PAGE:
Introduce Yourself: Introducing Guest Author William Ablan

 

What is your name and where are you from?

Thanks a lot for the opportunity to introduce myself, and I hope I do your space proud.  So here goes.

When I was a child, I asked one thing of God. I asked that I never live a boring life.  I just know the minute I made that prayer that God leaned back, smiled, and said: “Okay, buckle up Mr. Adventure!”I guess you really need to be careful what you ask for. You just might get it. My name is William Ablan (not my real name, of course).  I write under a pen name for one reason.  About seventy-five percent of what I write about happened, and doing so under a pen name gives me the chance to put some distance between me and it.  More on that later.

Okay Mr. Adventure, what was your childhood dream?

I was raised a cowboy, and I can do all the cowboy stuff to include riding, roping, branding, and so on. I’m the son of a rancher but realized at an early age that wasn’t the life I wanted.  My eyes were fixed on the stars, and I wanted to ride a rocket into space (still might someday). I took my degree in the second most useless thing in the world and then couldn’t find a job.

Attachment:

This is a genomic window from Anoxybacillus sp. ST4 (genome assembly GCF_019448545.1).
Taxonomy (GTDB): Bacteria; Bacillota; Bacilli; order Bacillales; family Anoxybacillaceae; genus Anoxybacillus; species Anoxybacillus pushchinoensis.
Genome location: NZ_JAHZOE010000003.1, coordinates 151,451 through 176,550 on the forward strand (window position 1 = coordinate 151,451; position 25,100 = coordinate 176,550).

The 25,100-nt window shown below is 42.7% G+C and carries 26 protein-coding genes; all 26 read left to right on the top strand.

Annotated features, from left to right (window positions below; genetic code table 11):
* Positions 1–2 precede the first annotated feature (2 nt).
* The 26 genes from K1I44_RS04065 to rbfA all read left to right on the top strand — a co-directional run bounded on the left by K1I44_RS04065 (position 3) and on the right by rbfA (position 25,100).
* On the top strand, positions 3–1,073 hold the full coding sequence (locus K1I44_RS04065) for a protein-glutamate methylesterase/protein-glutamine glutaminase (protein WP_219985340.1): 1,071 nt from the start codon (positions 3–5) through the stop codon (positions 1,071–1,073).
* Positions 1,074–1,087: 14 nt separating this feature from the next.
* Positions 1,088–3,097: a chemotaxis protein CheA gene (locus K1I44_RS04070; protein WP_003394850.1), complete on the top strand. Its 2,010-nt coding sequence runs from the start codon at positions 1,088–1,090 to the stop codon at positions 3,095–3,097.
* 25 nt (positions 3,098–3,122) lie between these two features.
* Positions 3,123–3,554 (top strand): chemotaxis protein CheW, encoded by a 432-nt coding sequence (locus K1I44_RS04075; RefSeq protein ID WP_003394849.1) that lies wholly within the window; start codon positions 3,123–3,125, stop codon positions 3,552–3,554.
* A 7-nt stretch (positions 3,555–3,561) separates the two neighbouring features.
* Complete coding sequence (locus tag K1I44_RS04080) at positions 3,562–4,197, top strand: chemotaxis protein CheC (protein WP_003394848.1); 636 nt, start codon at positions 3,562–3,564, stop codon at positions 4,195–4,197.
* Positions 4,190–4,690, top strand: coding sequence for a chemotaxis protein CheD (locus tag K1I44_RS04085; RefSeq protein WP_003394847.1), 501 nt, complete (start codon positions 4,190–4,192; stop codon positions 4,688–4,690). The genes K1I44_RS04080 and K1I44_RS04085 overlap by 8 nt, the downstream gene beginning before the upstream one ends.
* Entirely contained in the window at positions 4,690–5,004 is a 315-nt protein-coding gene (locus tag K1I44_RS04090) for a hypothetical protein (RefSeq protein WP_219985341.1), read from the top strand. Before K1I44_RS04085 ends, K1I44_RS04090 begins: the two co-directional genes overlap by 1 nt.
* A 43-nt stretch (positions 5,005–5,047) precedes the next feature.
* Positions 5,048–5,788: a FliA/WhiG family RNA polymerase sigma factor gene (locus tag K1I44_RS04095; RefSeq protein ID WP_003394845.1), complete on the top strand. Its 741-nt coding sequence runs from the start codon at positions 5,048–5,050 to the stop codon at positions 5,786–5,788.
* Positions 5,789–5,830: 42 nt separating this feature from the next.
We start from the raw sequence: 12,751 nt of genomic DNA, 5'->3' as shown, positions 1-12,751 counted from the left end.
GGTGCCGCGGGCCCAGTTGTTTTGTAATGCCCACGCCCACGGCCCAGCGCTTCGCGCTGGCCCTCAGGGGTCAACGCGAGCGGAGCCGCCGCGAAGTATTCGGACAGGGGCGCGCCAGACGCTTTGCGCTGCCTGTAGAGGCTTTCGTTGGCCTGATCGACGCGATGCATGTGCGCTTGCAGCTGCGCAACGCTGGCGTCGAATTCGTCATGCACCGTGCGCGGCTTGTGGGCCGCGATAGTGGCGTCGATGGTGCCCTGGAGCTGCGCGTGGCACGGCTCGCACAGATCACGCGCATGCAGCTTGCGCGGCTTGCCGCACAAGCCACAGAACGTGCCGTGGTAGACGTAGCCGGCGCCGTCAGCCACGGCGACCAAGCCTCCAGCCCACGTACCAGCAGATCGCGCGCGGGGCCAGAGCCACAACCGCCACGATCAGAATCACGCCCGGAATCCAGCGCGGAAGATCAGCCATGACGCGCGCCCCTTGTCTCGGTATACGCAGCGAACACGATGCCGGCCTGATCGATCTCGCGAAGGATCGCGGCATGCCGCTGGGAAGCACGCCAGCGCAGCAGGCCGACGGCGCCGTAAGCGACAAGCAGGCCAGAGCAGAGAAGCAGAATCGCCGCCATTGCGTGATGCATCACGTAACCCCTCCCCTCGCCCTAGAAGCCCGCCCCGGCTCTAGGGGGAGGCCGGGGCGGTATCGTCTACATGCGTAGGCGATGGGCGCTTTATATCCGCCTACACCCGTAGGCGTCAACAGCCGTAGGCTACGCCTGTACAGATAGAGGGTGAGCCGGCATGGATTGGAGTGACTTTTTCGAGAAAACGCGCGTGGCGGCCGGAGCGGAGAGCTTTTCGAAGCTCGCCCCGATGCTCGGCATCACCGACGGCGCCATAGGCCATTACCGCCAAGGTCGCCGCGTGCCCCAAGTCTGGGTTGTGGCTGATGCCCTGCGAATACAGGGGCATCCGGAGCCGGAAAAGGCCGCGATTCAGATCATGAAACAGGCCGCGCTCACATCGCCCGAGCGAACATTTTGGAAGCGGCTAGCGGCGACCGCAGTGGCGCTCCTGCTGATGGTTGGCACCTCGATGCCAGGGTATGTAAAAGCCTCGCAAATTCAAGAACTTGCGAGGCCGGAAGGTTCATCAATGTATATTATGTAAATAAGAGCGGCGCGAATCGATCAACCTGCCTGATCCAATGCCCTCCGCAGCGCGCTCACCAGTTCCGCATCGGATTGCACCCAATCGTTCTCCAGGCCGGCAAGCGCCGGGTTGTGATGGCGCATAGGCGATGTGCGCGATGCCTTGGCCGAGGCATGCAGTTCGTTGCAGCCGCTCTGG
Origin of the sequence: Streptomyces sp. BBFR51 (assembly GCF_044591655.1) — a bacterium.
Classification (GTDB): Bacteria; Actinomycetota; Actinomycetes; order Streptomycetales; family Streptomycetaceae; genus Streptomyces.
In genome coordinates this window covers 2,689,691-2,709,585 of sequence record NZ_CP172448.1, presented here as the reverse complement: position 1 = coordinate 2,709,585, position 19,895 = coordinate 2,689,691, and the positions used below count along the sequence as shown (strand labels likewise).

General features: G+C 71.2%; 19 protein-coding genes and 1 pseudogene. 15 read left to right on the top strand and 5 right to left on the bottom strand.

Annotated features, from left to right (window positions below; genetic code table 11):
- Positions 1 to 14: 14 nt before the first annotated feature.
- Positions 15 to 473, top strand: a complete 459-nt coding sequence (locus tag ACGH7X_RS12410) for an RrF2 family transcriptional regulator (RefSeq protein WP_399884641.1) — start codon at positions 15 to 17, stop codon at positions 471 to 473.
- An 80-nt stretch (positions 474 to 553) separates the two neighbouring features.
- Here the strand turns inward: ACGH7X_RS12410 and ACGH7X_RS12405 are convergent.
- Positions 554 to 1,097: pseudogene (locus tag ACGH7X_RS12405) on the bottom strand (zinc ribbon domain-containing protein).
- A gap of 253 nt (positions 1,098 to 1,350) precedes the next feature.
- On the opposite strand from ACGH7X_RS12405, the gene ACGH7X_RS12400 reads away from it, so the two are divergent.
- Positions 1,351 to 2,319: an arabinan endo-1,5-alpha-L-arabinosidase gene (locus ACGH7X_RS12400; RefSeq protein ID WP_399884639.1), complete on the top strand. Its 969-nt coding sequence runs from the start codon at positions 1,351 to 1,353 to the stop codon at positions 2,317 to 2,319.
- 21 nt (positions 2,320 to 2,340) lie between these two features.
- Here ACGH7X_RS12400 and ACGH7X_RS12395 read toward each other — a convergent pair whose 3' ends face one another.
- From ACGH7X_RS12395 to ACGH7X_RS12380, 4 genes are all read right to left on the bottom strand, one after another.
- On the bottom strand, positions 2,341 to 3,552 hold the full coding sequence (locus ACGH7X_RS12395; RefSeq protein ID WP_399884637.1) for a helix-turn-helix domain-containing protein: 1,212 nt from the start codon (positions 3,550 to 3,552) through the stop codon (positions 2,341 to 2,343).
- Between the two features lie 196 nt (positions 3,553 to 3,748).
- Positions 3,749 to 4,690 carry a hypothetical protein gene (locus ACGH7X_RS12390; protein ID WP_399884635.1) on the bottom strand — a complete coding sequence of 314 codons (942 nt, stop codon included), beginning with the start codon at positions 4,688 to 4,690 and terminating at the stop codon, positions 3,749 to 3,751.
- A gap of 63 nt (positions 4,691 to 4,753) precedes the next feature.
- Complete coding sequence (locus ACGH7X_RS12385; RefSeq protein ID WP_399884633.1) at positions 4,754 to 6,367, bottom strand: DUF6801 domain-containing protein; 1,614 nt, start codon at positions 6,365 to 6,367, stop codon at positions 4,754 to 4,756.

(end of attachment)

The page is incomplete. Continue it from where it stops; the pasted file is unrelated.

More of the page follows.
Aww. That sucks. What then?

Two months later they called, and I spent the next twenty years being a police officer.  As I said, I wanted adventure, and I got it.  I worked not only the streets but undercover narcotics, plainclothes investigations, protected VIPs, been an Undersheriff and a Chief of Police.  I can’t say I regretted my time working in Law Enforcement.  During that time I’ve been assaulted several times, stabbed twice, and shot at a few times.  It opened my eyes to the dark side of the human race.

It also showed me that there’s good in everyone.  Sometimes, you have to dig to find it, but it’s there.  Sometimes the last person on Earth you’d think would be at your side are the ones trying desperately to save the life of a stranger, or going into a dangerous situation and doing something heroic.  Or something as simple as being vulnerable to try to talk to someone.  The good is there, and when people let it out, it’s dazzling.

With, you being a former law enforcement officer, I have to ask. What do you think of police brutality in the black community? How would you solve this problem?